School board member Craig Kelley said the school board is certainly aware of the budget deficit. “When she’s been here long enough, we’re going to expect cuts, and the last cuts will be in the classroom,” he said.
Board member Stephen Presley reminded the board that former Superintendent Andy Craig told the board a year ago that it might take three to five years to get the budget balanced.
“Everyone understands that we have got to get this budget under control,” Presley said. “Something’s going to have to change here, and when it changes, everybody’s OK with it unless it affects them. Things have got to change.”
Cooper agreed with the superintendent that the Hoover community at large needs to decide what its expectations are and whether additional sources of revenue might be needed to sustain those expectations.
He also said there likely are ways the school system can provide educational services with fewer personnel than in the past.
Antee agreed, noting that online classes offer opportunities to decrease personnel costs.
During tonight’s budget hearing, Antee noted that all of the Hoover school district’s revenue sources are expected to decline in fiscal 2016, which starts Oct. 1.
Local revenues are predicted to drop 2 percent to $81.7 million, while federal revenues are expected to decrease 1.7 percent to $6.3 million and state revenues are expected to drop less than 1 percent to $68.5 million. Total anticipated revenues of $157 million are 1.4 percent less than the revenues budgeted for fiscal 2015 and down from $170 million in 2008.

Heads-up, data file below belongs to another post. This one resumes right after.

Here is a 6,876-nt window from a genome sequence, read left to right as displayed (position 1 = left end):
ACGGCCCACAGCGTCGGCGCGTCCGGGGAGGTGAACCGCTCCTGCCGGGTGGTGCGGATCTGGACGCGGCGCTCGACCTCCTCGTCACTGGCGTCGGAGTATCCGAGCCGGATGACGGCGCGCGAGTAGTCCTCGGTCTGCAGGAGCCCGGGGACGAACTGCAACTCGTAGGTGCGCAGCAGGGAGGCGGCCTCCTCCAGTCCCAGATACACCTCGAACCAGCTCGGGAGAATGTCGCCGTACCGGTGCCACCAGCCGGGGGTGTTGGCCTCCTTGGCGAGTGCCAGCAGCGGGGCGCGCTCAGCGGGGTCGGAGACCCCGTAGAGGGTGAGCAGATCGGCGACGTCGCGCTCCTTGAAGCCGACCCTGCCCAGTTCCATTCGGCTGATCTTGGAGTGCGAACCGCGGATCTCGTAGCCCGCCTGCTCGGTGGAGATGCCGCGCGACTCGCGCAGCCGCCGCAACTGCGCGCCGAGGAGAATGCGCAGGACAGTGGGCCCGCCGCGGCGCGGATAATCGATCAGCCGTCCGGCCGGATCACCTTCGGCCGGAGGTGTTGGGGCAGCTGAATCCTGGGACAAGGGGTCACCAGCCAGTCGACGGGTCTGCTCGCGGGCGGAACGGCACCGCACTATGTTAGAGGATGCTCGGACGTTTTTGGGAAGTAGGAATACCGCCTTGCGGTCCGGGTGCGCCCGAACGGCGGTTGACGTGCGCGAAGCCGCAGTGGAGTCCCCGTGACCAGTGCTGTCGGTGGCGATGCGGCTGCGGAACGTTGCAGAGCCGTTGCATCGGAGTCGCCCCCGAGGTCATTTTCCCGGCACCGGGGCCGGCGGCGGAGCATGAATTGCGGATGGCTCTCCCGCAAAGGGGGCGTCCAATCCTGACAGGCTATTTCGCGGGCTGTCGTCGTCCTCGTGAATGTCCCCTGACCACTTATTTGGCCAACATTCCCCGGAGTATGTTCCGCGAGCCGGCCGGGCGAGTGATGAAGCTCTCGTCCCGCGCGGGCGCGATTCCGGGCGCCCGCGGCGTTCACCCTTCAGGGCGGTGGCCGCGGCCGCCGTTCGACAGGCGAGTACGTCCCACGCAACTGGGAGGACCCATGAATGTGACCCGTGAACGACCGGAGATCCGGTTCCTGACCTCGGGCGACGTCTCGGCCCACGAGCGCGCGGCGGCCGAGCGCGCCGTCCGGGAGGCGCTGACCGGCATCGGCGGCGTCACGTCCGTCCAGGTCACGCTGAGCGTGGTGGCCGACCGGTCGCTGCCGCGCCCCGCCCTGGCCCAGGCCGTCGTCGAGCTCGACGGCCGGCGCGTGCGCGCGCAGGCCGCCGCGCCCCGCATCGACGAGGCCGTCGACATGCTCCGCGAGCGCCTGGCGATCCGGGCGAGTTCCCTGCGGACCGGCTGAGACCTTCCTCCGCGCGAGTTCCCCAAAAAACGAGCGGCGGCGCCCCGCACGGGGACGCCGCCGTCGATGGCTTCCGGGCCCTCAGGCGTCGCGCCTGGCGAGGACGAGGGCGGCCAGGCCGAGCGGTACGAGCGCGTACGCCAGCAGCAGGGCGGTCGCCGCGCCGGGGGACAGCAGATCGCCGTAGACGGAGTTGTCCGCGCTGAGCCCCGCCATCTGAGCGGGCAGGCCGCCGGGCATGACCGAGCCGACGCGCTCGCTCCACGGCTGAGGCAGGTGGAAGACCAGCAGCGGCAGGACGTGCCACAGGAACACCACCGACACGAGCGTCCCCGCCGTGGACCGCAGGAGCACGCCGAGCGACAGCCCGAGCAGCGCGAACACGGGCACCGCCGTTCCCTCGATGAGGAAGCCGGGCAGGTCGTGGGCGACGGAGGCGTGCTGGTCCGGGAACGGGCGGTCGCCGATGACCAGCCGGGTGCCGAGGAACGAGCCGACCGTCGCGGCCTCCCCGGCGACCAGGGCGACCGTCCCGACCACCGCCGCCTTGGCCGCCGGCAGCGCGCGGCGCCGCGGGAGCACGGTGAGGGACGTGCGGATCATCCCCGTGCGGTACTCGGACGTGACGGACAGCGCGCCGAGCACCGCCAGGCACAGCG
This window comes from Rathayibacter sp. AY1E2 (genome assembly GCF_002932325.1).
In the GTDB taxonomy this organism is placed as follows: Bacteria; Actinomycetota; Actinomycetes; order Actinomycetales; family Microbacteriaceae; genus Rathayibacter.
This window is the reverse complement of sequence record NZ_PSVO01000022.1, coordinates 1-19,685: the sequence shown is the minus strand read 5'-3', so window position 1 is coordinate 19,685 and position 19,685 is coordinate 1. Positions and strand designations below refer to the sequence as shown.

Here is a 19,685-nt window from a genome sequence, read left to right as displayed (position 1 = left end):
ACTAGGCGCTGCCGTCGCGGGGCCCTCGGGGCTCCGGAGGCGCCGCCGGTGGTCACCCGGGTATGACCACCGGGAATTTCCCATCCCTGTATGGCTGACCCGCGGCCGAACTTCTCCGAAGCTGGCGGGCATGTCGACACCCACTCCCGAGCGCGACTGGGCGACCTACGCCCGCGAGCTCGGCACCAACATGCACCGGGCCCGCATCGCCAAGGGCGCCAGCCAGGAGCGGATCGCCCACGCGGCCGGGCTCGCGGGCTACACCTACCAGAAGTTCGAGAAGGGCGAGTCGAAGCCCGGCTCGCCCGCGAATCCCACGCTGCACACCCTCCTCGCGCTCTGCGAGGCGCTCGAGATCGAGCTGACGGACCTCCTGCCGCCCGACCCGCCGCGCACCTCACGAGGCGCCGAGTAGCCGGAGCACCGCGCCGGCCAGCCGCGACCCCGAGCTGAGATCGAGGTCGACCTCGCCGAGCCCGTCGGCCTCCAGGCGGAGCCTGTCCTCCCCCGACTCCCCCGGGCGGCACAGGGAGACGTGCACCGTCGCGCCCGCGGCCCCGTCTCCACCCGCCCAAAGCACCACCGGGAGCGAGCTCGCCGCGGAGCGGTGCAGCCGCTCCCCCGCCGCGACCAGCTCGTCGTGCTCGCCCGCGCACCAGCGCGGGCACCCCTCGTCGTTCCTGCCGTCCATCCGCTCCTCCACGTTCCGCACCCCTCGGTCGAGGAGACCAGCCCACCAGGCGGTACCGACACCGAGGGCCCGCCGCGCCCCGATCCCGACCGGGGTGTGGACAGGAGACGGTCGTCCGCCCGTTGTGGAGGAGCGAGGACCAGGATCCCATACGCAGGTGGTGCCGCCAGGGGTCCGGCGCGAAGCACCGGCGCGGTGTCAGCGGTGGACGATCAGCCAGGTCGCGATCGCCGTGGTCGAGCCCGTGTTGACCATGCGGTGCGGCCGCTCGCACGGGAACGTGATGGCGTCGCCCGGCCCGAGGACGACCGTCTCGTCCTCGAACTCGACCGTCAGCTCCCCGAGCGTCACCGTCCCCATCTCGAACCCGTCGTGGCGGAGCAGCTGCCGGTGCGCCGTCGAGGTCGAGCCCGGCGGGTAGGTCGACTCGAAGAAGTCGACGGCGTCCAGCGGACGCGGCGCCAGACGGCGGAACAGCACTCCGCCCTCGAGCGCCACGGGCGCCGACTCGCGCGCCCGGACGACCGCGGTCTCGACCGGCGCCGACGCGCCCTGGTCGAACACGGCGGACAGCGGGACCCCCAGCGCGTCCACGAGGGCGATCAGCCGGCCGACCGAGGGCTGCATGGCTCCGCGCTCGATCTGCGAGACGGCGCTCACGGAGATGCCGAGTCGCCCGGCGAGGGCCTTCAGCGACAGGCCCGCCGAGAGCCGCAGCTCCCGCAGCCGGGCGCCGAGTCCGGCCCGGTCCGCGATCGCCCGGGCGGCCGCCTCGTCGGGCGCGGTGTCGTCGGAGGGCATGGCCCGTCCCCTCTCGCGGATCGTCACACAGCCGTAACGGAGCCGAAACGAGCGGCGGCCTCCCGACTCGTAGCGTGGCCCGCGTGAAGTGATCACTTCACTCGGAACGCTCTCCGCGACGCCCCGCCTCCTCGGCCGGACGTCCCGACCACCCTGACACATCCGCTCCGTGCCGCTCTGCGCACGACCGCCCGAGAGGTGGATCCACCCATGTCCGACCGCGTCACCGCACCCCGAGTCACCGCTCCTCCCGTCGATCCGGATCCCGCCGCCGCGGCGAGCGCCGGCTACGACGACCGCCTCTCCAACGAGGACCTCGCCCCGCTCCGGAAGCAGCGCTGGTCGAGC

Revenue received per student has fallen from $13,715 per student in 2008 to an expected $11,288 in 2016, Antee said. The amount coming from the state’s foundation program has dropped from $4,488 per student in 2008 to an expected $4,237 in 2016.
Transportation operations are expected to cost the Hoover school system $6.7 million in fiscal 2016, but the state provides only $4.9 million, leaving Hoover to cover a $1.8 million shortfall, Antee said.
The expected expenditures of $168 million for fiscal 2016 are up $1.3 million (or less than 1 percent) from the 2015 budget.
Photo by Jon Anderson
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A slide shows how the Hoover school system's overall fund balance has declined since 2007. The slide was part of the fiscal 2016 budget presentation at Hoover High School on Monday, Sept. 14, 2015.
The Hoover system expects to begin fiscal 2016 with $83.3 million in its fund balance, and the expected $10.4 million revenue deficit is predicted to lower that balance to $72.9 million by Sept. 30, 2016. That would be enough to cover five months’ worth of expenses.
Antee said the big question that needs answered is what level of fund balance is appropriate for Hoover schools?
Kelley said the purpose of the fund balance is not to support operational budget deficits but to help the school system have money in reserves in case the state declares proration and cuts funding.
He also strongly encouraged Hoover residents to let their state legislators know how they feel about proposals to take money from the Education Trust Fund and use it to support the state’s general fund.